Close-up of a game in play
|Publisher(s)||Rio Grande Games
Don & Co.
Abstract strategy game
|Age range||8 and up|
|Setup time||2 minutes|
|Playing time||30 minutes|
|Skill(s) required||Strategy, tactics|
Players take turns pushing tokens (one player taking black, the other white) from the edge of the tri-gridded, hexagonal board, with pieces already in play pushed in front of the new placements rather than allowing more than one piece on any space.
The game is lost if a player has no more tokens to play, and since each starts with a set number of tokens, it is clearly necessary to recycle pieces already positioned to keep playing. This is achieved by contriving to line up four pieces of the same colour in a row on the board, at which point those tokens are returned to their owner, and any opposing tokens extending from the line of four are captured.
Because a single player will often move several pieces and change numerous on-board relationships, it is remarkably difficult to predict the state of the board more than one turn ahead, despite GIPF being a game of perfect information. Play tends to be highly fluid and there is no real concept of long term territorial or spatial development.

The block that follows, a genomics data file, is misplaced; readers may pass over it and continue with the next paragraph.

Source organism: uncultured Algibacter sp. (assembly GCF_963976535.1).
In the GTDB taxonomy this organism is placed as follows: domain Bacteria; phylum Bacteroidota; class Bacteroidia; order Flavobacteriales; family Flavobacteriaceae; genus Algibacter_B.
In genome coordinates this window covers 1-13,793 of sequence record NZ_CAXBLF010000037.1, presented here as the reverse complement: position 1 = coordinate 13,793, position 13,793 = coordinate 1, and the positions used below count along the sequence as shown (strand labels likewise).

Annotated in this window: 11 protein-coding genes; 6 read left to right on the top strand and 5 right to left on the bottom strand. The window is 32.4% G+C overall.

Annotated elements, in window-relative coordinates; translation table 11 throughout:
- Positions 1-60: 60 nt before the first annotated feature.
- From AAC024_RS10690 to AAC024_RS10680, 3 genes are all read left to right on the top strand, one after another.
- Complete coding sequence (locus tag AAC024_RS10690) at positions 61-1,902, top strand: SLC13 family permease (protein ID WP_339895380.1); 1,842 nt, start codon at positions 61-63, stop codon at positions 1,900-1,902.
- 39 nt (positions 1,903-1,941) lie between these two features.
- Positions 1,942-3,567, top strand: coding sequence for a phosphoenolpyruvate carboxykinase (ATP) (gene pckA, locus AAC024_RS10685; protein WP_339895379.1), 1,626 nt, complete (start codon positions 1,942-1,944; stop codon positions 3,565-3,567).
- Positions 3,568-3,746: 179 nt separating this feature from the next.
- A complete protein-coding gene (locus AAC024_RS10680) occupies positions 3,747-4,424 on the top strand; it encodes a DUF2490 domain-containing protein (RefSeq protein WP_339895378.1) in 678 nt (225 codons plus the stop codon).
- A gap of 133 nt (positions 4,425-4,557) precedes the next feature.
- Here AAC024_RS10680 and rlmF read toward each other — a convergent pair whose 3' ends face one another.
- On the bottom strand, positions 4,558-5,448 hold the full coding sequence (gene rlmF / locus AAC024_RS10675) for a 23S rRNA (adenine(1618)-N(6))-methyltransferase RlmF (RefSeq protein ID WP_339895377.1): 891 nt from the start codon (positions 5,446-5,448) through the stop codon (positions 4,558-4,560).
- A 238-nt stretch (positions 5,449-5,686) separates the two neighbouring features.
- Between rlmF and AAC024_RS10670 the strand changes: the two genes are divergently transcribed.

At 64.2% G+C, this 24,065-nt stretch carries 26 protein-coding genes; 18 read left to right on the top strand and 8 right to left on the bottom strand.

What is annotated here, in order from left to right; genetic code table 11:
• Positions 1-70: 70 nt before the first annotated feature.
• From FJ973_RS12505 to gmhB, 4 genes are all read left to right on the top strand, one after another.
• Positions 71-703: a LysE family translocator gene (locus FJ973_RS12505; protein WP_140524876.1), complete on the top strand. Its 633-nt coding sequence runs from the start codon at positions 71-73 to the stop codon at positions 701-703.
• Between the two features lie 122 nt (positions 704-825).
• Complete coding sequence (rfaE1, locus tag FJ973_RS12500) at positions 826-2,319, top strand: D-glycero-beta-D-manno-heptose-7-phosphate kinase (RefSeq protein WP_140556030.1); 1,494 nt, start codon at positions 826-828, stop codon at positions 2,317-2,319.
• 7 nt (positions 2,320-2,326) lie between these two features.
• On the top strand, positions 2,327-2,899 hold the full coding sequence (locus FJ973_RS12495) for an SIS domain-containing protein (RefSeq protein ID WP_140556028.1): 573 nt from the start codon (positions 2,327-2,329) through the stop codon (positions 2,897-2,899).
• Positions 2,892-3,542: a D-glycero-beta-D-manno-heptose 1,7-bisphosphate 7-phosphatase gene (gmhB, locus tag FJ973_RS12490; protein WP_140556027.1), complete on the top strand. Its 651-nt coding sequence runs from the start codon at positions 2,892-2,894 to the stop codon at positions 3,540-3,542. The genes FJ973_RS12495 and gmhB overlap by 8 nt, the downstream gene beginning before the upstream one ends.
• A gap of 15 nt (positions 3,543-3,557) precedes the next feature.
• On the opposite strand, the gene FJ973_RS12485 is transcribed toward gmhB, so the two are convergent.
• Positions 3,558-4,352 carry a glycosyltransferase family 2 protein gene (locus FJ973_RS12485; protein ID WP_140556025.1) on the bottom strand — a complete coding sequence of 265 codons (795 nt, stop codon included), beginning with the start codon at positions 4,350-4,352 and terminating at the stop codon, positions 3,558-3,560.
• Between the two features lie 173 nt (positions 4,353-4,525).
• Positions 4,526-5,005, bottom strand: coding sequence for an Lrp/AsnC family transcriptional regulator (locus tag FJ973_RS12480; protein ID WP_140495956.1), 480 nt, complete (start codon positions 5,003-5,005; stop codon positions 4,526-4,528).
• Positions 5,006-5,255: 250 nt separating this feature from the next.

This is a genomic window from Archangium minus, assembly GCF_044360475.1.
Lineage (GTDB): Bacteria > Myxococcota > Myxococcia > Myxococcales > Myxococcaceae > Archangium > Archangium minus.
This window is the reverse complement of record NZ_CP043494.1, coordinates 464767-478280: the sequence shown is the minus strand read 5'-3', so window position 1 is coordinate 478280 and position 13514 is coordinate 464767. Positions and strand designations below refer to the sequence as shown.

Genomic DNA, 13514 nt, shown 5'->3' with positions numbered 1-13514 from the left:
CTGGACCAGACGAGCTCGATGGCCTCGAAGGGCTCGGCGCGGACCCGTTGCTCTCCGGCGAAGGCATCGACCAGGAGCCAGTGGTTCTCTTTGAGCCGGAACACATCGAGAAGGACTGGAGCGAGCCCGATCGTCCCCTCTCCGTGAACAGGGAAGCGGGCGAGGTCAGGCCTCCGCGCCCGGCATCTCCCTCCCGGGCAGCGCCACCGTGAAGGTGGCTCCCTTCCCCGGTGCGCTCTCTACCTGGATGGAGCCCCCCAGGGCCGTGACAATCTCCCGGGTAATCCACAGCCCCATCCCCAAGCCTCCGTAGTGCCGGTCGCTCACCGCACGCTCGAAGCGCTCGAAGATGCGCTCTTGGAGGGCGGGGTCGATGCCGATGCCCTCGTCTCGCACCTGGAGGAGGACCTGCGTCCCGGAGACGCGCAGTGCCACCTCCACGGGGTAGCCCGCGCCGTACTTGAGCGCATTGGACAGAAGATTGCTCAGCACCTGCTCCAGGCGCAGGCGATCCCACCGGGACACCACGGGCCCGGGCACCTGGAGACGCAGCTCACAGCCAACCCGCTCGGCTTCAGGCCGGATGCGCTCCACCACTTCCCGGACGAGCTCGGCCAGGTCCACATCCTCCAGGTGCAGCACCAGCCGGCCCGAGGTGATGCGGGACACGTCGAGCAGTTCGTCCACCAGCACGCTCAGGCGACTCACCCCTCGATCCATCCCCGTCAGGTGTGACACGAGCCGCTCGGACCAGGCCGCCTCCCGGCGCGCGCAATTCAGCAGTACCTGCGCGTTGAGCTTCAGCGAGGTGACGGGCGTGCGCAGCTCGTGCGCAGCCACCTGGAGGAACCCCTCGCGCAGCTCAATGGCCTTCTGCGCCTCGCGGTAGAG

The game can be expanded with extra pieces (available separately) called Potentials, which allow different kinds of moves to be made. These are named for the other games in the GIPF Project, though the other games are not actually necessary in order to utilise the Potentials named after them.
- Thomashow, Mitchell. "GIPF Review". The Games Journal. Retrieved 2008-08-24.
- Blessing, Ron (2005-06-01). "Review of GIPF". RPGnet. Retrieved 2008-08-24.
- Spiel des Jahres German page for GIPF
- Manufacturer's GIPF page
- Play GIPF at BoiteAJeux (french).
- GF1 probably strongest Gipf program which won ICGA tournament in Maastricht 2001
- ICGA Tournaments - list of games
- Play GIPF online at Boardspace.net, against human or robot opponents.